The Codex Mendoza was shipped across the Atlantic soon after it was painted, and eventually arrived in England. It was acquired by John Selden, and in 1659 (5 years after Selden’s death) it was deposited in the Bodleian Library in Oxford (along with the Ñudzavui Codex Selden, another colonial document included in Mesolore). The Matrícula, however, remained in Mexico. We know nothing of the Matrícula until it was acquired by Lorenzo Boturini Benaducci in the middle of the eighteenth century (when it is listed in several of the 1740s inventories of indigenous documents he collected). Boturini arrived in New Spain in 1736, and spent eight years studying, and collecting, prehispanic and colonial objects and manuscripts as part of his interest in the apparition of the Virgin of Guadalupe (see his portrait in Figure 5, where he is gesturing to both an Aztec calendar and an image of Guadalupe).12 In 1743 Boturini was arrested (for, among other things, entering New Spain without an official permit), imprisoned, and sent back to Spain. Boturini’s collection was confiscated, and slowly dispersed over the following decades—some documents ended up in Berlin, others in Paris, and others stayed in Mexico City.
Two folios of the Matrícula were brought to Philadelphia, donated to the American Philosophical Society in 1830 by Joel Roberts Poinsett.13 Poinsett had been the official representative of the United States government in Mexico in the 1830s. Apart from his interest in Mexican antiquities he was also an amateur botanist, and is best remembered for introducing to the United States the Mexican plant which now bears his name in English: the poinsettia (Nahuatl cuetlaxochitl, Latin Euphorbia plucherrima, Spanish noche buena; Figure 6). The two folios he brought to the U.S. (sometimes referred to as “The Codex Poinsett” or “The Tribute-Roll of Moctezuma”) were returned to Mexico in April 1942, as part of the ceremonies surrounding the dedication of the Biblioteca Benjamin Franklin in Mexico City (Figure 7). The story behind this repatriation is fascinating, in part because it was voluntary (an act atypical for the repatriation of bought, sold and stolen artifacts from around the world). Here is how it happened.14
On October 6, 1937, Daniel Rubín de la Borbolla (of the Universidad Nacional Autónoma de México) wrote to the American Philosophical Society. He pointed out that “The Tribute-Roll of Moctezuma” was part of a longer manuscript still in Mexico, and he requested photographs of the two folios in Philadelphia. According to the minutes of an American Philosophical Society meeting on October 20, 1937, the Committee “unanimously agreed” to send the actual pages back to Mexico (rather than just photographs). This took some time. The original plan fell through: President Roosevelt was to personally return the pages at the Eighth American Scientific Congress, held in Washington, DC in May of 1940. As a result, the actual repatriation was delayed until 1942, and it took place in Mexico City. On April 14, H. M. Lyndenberg (Librarian and Director of the new Benjamin Franklin Library in Mexico City) gave a short speech before presenting the documents to Alfonso Caso (distinguished Mexican archaeologist and then Director of the Instituto Nacional de Antropología e Historia).15 In many ways, this voluntary act of repatriation is not surprising, given the progressive political climate of the 1930s and Roosevelt’s “Good Neighbor Policy” toward Latin America.16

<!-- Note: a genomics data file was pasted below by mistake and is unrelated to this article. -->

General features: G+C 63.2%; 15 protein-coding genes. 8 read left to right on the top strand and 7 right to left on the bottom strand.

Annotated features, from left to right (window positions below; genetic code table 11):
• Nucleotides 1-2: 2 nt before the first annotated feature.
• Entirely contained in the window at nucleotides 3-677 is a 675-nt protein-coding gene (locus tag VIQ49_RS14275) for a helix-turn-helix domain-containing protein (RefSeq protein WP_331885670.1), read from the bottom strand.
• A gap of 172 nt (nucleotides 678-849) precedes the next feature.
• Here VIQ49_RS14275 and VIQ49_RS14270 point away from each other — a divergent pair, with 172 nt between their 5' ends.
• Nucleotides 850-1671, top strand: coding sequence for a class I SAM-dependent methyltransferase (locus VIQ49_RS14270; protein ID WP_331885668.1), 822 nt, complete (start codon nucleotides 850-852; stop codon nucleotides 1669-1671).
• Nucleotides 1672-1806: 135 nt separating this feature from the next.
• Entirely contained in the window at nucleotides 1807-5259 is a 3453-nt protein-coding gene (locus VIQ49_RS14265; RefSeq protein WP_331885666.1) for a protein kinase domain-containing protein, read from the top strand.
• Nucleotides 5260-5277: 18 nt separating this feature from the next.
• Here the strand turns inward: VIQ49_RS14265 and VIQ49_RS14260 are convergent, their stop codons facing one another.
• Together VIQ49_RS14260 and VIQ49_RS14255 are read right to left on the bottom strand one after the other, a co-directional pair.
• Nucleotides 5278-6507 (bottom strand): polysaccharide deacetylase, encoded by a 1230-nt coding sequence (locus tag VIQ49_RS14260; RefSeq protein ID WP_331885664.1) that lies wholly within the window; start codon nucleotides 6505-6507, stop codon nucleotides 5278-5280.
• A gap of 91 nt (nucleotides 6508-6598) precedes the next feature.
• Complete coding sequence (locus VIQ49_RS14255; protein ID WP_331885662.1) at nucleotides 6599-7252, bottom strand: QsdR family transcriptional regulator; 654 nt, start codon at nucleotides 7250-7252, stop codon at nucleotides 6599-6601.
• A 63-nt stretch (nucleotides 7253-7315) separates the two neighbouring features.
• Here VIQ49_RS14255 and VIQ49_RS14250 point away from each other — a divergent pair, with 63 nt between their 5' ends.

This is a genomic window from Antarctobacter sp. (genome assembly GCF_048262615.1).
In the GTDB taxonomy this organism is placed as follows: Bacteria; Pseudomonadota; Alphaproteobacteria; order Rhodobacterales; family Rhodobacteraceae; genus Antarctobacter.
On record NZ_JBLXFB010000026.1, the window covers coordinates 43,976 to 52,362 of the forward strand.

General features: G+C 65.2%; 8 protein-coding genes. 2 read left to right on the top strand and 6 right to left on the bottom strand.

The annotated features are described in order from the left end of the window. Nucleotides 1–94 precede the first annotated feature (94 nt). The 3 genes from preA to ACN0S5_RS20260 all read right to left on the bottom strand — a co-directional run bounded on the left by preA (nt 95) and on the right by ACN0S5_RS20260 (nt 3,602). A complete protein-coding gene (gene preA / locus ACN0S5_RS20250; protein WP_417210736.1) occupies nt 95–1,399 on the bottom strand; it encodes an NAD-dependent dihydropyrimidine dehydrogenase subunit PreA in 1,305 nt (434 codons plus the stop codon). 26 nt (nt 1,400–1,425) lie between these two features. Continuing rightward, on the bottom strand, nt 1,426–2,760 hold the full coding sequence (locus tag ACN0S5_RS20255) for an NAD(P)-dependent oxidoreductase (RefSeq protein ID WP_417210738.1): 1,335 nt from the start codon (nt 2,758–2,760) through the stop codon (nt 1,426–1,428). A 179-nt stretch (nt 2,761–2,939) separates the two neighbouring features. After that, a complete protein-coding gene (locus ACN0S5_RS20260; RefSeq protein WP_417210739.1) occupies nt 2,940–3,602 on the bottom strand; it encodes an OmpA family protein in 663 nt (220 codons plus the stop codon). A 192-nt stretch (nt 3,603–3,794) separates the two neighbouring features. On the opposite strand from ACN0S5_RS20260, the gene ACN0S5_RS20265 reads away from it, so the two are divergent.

The earliest published reproduction of the Matrícula dates to the eighteenth century. Black on white engravings of all of its surviving pages were published by Francisco Antonio Lorenzana y Buitrón in his 1770 Historia de Nueva España (Figure 8). Color lithographs of the document were published in Antonio Peñafiel’s 1890 Monumentos del Arte Mexicano Antiguo, and (as the “Codex Poinsett”) in Daniel G. Brinton, Henry Phillips Jr., and J. Cheston Morris’ 1892 “Tribute Roll of Moctezuma” (as part of the Transactions of the American Philosophical Society). More recent color editions have been published in 1968 (by the Secretaría de Gobierno, México), 1980 (by the Akademische Druck-und Verlagsanstalt, Graz, Austria), 1991 (by the Secretaría de Hacienda y Crédito Público, México), 1997 (by the Fondo de Cultura Mexicana, México), 2003 (a special issue of the magazine Arqueología Mexicana) and 2007 (as a CD-ROM by CONACULTA and the Instituto Nacional de Antropología e Historia, México). A newly-photographed digital copy can also be consulted online as part of the Biblioteca Digital Mexicana.
4 Berdan 1980a, 9, Batalla Rosado 2007, 31.
5 Berdan and Anawalt 1992, 1997.
6 Batalla Rosado 2007, 32-33.
7 Reyes García 1997, 25; Batalla Rosado 2007, 35-36.
8 Berdan 1992, 61-63.
9 Berdan 1992, 57.
10 Berdan 1980a, 9.
11 Gutiérrez, König, and Brito 2009, 74, 92.
12 Glass 1976; Graham 1993, 49-53; Cañizares-Esguerra 2001, 135-155.
13 Brinton, Phillips, Jr., Morris 1892, American Philosophical Society 1943, 36.
14 See American Philosophical Society 1943, 35-37 as well as the notes for October 20, 1937; December 15, 1937; March 23, 1938; October 19, 1938; December 21 1938; and December 20, 1939 in the Minutes of the Committee on the Library of the American Philosophical Society. (manuscript, American Philosophical Society, Philadelphia, Pennsylvania). Thanks to Earle E. Spamer (Reference Archivist and Library Programs Coordinator at The American Philosophical Society) for helping me track down the details of this tale of repatriation.
15 In addition to the 2 folios of the Matrícula, two Mesoamerican “Calendar Sheets” were also given to Mexico at this time; American Philosophical Society 1943, 36.
16 Barnet-Sanchez 1993.